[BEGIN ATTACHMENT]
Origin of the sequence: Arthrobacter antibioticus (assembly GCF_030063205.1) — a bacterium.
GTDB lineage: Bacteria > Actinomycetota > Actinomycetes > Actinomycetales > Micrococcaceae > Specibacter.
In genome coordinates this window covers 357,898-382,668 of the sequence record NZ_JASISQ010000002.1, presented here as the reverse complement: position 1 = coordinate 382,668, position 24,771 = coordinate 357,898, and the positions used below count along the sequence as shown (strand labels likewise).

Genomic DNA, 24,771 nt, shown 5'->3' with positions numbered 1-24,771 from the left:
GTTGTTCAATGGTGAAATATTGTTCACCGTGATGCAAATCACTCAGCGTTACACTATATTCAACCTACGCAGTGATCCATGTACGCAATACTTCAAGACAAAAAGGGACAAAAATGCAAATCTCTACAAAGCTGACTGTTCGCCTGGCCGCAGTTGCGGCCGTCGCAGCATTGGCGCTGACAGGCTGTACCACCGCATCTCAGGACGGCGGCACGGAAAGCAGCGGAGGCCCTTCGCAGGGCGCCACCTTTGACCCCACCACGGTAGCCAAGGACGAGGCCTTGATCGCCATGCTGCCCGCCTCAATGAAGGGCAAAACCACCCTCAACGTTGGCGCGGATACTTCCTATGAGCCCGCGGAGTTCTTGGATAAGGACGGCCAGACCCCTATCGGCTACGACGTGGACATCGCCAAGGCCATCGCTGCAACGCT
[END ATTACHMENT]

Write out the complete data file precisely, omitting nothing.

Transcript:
Origin of the sequence: Arthrobacter antibioticus (assembly GCF_030063205.1) — a bacterium.
GTDB lineage: Bacteria > Actinomycetota > Actinomycetes > Actinomycetales > Micrococcaceae > Specibacter.
In genome coordinates this window covers 357,898-382,668 of the sequence record NZ_JASISQ010000002.1, presented here as the reverse complement: position 1 = coordinate 382,668, position 24,771 = coordinate 357,898, and the positions used below count along the sequence as shown (strand labels likewise).

Genomic DNA, 24,771 nt, shown 5'->3' with positions numbered 1-24,771 from the left:
GTTGTTCAATGGTGAAATATTGTTCACCGTGATGCAAATCACTCAGCGTTACACTATATTCAACCTACGCAGTGATCCATGTACGCAATACTTCAAGACAAAAAGGGACAAAAATGCAAATCTCTACAAAGCTGACTGTTCGCCTGGCCGCAGTTGCGGCCGTCGCAGCATTGGCGCTGACAGGCTGTACCACCGCATCTCAGGACGGCGGCACGGAAAGCAGCGGAGGCCCTTCGCAGGGCGCCACCTTTGACCCCACCACGGTAGCCAAGGACGAGGCCTTGATCGCCATGCTGCCCGCCTCAATGAAGGGCAAAACCACCCTCAACGTTGGCGCGGATACTTCCTATGAGCCCGCGGAGTTCTTGGATAAGGACGGCCAGACCCCTATCGGCTACGACGTGGACATCGCCAAGGCCATCGCTGCAACGCT